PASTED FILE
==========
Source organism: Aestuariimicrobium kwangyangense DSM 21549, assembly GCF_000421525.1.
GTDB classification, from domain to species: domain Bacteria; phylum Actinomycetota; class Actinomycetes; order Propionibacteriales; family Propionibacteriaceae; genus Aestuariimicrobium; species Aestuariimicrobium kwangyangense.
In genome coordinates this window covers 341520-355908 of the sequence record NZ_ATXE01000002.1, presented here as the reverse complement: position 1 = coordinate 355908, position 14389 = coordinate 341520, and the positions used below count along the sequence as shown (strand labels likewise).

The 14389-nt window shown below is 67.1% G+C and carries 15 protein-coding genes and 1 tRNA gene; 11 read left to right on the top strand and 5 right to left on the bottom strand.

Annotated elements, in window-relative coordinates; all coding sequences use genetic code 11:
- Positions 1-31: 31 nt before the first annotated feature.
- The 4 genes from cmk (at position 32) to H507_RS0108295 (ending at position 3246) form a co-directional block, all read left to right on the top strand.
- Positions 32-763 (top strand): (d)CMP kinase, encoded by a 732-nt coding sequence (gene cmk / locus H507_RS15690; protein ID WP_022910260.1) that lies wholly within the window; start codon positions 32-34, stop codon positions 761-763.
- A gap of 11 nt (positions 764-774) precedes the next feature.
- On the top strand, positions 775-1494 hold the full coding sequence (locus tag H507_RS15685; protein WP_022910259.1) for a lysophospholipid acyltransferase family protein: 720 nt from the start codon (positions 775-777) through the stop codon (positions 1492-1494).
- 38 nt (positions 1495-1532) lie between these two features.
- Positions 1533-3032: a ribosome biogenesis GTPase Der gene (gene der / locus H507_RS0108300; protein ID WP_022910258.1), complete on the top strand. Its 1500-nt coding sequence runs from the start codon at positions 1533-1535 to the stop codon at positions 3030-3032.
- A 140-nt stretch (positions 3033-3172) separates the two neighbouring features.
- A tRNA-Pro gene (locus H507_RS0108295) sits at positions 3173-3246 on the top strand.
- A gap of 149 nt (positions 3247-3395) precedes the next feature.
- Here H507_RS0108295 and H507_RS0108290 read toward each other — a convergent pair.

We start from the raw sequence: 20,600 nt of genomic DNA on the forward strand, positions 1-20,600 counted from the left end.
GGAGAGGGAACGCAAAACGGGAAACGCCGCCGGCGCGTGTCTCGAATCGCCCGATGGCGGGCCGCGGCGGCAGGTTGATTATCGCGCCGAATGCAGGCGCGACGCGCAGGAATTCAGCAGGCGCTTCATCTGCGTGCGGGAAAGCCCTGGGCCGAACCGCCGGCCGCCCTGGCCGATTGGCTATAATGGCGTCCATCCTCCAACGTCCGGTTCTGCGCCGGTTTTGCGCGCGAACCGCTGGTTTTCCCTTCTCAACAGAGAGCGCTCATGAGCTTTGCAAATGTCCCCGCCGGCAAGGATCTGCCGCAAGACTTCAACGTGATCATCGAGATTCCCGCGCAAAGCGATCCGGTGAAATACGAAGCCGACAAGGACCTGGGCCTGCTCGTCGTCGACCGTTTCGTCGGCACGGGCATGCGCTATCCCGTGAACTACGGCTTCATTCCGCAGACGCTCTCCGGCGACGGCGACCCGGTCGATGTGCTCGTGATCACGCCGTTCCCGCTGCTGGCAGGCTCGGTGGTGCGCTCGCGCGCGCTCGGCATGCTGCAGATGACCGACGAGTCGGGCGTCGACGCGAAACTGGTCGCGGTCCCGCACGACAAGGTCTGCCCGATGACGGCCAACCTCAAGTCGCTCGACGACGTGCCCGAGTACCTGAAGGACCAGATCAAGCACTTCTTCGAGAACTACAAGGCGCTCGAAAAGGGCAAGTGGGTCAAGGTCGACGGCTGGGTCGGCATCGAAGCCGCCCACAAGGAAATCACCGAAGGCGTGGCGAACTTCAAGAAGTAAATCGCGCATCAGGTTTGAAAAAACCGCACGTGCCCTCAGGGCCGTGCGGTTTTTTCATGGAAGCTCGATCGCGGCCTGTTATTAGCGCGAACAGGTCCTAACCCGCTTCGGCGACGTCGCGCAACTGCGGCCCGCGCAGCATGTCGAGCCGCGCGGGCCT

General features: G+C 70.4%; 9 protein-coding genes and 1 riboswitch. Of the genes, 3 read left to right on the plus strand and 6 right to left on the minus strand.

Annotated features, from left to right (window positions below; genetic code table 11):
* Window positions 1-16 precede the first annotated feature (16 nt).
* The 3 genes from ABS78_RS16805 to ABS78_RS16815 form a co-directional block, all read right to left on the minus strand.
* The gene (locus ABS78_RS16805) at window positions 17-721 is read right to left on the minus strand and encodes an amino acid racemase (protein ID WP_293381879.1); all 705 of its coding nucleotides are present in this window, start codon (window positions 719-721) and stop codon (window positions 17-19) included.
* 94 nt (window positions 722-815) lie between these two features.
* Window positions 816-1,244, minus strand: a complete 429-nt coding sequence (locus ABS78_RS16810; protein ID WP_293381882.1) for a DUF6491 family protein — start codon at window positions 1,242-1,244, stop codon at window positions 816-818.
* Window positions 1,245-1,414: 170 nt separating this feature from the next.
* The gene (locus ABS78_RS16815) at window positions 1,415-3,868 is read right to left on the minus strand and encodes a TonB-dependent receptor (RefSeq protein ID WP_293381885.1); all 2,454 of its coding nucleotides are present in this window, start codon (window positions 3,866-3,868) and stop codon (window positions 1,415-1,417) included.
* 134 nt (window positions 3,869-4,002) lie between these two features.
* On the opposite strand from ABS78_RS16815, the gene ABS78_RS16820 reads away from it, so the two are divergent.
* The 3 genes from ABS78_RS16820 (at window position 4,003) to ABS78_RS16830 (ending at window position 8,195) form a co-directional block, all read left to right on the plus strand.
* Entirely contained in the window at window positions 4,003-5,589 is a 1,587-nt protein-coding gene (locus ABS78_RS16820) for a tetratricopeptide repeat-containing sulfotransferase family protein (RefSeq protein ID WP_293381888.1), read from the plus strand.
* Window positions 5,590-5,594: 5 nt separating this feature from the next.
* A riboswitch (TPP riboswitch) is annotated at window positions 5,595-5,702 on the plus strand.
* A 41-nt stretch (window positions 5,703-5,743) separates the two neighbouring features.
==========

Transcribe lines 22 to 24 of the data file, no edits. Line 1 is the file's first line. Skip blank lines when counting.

* The 3 genes from ABS78_RS16805 to ABS78_RS16815 form a co-directional block, all read right to left on the minus strand.
* The gene (locus ABS78_RS16805) at window positions 17-721 is read right to left on the minus strand and encodes an amino acid racemase (protein ID WP_293381879.1); all 705 of its coding nucleotides are present in this window, start codon (window positions 719-721) and stop codon (window positions 17-19) included.
* 94 nt (window positions 722-815) lie between these two features.